Club bridges gap between community, law enforcement

Club bridges gap between community, law enforcement

Josh Kovach and Shyanne Methric

Here at RHS, there are many clubs and organizations that are open for everyone to join, like the Tectonic Leadership program. Tectonic Leadership is a new project founded by Brenda Rosenberg, author of the book Harnessing the Power of Tension, and organized by assistant principal Monica Gabriel. The word “tectonic” represents the tension of the tectonic plates, which connects with the tension between local law enforcement and the community, which the program is trying to eliminate. Currently, there are 20 students involved in this program. This is the first ever project of its kind in any high school across the U.S. Tectonic Leadership is using RHS, basically, as their “guinea pigs.” It will be the start of an amazing organization at more and more high schools if it turns out well at RHS.

Tectonic Leadership was started to create future Tectonic Leaders that will develop solutions to help bridge the disconnection between law enforcement and the community.

How is this going to be done you might ask? By using the tension between law enforcement and the community to create a deeper level of understanding one another’s concerns, such as feeling disrespected, feeling unheard, bias against various races and genders, or not trusting the police. RHS students have a chance to voice their concerns and frustrations towards local law enforcement, and in return, law enforcement get a chance to explain why these things happen. The students will also participate in various simulations that give them a chance to put themselves in the position of someone in a tense situation and how to handle it.

“If there’s one thing that you should take away from this experience, it’s that nobody lives a one-story life,” Brenda Rosenberg said at a Tectonic Leadership meeting held on

Jan. 19.

The Tectonic Leadership students will be visiting the Roseville Police Department to get tours of the building; also, police/FBI officers will be coming to the high school to demonstrate numerous programs, such as: texting and driving, drunk driving, a shoot/do not shoot simulator, and will also be brought through the booking process.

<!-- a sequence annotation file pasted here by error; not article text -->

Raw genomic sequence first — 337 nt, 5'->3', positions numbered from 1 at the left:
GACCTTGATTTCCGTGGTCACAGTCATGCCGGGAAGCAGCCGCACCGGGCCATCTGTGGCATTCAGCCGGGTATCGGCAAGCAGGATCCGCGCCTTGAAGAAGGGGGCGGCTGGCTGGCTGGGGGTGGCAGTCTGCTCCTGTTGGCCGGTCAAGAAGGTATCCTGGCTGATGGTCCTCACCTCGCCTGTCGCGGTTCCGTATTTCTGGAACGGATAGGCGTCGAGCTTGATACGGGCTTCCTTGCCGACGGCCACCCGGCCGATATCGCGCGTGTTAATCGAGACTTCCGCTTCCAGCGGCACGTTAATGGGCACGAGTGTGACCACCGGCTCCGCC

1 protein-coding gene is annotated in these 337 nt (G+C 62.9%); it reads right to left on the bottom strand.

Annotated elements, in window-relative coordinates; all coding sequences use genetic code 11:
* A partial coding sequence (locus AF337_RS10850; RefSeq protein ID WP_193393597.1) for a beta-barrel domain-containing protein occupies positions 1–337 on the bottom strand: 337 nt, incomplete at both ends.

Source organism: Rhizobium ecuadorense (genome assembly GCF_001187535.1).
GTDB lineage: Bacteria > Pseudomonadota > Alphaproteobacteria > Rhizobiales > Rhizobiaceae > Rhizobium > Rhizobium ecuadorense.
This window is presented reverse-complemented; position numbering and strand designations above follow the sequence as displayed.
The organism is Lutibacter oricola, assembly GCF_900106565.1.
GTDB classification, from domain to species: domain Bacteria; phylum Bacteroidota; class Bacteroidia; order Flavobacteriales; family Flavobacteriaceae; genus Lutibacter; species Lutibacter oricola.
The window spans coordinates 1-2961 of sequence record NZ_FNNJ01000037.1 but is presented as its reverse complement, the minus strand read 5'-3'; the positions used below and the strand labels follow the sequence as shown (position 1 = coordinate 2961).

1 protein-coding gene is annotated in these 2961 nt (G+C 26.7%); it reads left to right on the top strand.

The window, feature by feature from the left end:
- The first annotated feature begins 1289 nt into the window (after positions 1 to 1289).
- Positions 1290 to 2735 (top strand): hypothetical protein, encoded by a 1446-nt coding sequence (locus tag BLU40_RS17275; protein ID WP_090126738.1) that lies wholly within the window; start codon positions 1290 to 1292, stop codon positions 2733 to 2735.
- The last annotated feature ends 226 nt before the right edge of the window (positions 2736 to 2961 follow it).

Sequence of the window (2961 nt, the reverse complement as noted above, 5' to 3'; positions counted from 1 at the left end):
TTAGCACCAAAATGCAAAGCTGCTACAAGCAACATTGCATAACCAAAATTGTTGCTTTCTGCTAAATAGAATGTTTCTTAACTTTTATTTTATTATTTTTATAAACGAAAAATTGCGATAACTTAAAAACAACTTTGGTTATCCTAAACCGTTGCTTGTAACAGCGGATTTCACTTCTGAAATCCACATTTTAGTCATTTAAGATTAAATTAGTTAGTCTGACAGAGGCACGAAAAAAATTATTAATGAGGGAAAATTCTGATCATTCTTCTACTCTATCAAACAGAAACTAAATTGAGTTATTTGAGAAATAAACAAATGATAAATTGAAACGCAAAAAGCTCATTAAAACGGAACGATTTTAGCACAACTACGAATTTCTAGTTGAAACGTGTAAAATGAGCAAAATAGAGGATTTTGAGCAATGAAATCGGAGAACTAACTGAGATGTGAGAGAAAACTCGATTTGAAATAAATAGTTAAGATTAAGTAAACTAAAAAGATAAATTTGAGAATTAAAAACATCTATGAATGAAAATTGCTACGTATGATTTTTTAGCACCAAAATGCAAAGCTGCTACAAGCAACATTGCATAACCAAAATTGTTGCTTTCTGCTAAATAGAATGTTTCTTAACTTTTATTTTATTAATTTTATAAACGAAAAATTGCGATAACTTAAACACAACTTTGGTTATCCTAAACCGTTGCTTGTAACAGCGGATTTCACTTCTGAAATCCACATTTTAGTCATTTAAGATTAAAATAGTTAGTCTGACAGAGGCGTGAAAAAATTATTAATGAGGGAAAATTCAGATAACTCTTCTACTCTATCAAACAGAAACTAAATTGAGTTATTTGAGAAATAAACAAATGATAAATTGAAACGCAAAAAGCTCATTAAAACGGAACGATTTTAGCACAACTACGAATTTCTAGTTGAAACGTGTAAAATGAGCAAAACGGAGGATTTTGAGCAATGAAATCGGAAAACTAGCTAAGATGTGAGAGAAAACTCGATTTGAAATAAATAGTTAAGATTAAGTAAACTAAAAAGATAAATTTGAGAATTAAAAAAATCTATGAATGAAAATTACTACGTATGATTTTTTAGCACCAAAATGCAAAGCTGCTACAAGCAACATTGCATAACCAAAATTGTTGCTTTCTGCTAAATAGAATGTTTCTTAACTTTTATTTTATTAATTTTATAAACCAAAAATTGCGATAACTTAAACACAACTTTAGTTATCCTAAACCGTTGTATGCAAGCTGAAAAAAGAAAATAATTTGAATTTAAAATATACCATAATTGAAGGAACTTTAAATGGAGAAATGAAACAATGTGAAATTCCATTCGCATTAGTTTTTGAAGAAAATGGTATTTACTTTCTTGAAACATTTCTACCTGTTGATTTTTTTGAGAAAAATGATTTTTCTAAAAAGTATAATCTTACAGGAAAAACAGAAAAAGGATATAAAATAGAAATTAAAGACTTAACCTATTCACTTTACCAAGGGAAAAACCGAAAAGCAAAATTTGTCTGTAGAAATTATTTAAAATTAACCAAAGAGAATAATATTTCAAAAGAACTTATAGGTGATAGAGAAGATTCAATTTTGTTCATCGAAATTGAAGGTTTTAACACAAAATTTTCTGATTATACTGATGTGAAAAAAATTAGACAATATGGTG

“I’m excited because I feel like I’m taking a opportunity to be a part of the generation that makes change by helping one another see everyone as equal and not categorized human beings,” junior Brianna LeBlanc said.

During their meeting Jan. 12, the future tectonic leaders took a tour of the Roseville Police Department. They learned the rules police officers have to follow and how the police operate each day. At the Jan. 19 session, they split into two groups and group one did a drunk driving simulation, while group two shared one thing most people would not know about themselves.

“My hope is that it will create a dialogue that really needs to happen continuously. If we only get out information from the media, we are bound for continuous issues and a culture of fear and hate,” assistant principal Monica Gabriel said. “If we keep the lines of communication open, and both the community and law enforcement can be open and honest about their fears and concerns, we will get a lot more done and live in a safer community. Everyone has a vice and it’s important that it’s heard.”

The Tectonic Leadership program has meetings every Tuesday up until the end of February. They will have a presentation March 15 to show the school board as well as the police department what they have learned these past few months. This new program could be the start of a powerful movement throughout high schools in the U.S.